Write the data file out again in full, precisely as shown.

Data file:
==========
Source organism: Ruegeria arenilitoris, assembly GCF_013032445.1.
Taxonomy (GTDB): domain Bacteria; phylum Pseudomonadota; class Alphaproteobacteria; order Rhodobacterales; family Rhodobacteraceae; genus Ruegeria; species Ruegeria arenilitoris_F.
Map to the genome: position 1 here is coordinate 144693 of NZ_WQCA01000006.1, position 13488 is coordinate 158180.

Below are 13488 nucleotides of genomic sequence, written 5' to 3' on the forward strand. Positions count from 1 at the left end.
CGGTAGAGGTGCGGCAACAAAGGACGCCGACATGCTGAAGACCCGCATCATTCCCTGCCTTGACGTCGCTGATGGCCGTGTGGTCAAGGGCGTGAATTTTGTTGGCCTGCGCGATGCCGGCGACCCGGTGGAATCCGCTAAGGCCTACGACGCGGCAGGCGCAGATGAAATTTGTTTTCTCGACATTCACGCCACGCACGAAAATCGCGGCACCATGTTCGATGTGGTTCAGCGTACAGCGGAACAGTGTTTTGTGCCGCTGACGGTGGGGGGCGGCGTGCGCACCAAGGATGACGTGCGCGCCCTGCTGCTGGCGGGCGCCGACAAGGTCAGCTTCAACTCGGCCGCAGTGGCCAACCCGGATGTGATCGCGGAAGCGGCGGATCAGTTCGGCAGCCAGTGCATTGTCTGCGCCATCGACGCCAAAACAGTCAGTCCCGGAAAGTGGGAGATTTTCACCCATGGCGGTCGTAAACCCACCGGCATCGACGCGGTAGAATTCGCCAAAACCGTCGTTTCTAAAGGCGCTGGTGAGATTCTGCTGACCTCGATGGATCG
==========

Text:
Source organism: Ruegeria arenilitoris, assembly GCF_013032445.1.
Taxonomy (GTDB): domain Bacteria; phylum Pseudomonadota; class Alphaproteobacteria; order Rhodobacterales; family Rhodobacteraceae; genus Ruegeria; species Ruegeria arenilitoris_F.
Map to the genome: position 1 here is coordinate 144693 of NZ_WQCA01000006.1, position 13488 is coordinate 158180.

Below are 13488 nucleotides of genomic sequence, written 5' to 3' on the forward strand. Positions count from 1 at the left end.
CGGTAGAGGTGCGGCAACAAAGGACGCCGACATGCTGAAGACCCGCATCATTCCCTGCCTTGACGTCGCTGATGGCCGTGTGGTCAAGGGCGTGAATTTTGTTGGCCTGCGCGATGCCGGCGACCCGGTGGAATCCGCTAAGGCCTACGACGCGGCAGGCGCAGATGAAATTTGTTTTCTCGACATTCACGCCACGCACGAAAATCGCGGCACCATGTTCGATGTGGTTCAGCGTACAGCGGAACAGTGTTTTGTGCCGCTGACGGTGGGGGGCGGCGTGCGCACCAAGGATGACGTGCGCGCCCTGCTGCTGGCGGGCGCCGACAAGGTCAGCTTCAACTCGGCCGCAGTGGCCAACCCGGATGTGATCGCGGAAGCGGCGGATCAGTTCGGCAGCCAGTGCATTGTCTGCGCCATCGACGCCAAAACAGTCAGTCCCGGAAAGTGGGAGATTTTCACCCATGGCGGTCGTAAACCCACCGGCATCGACGCGGTAGAATTCGCCAAAACCGTCGTTTCTAAAGGCGCTGGTGAGATTCTGCTGACCTCGATGGATCG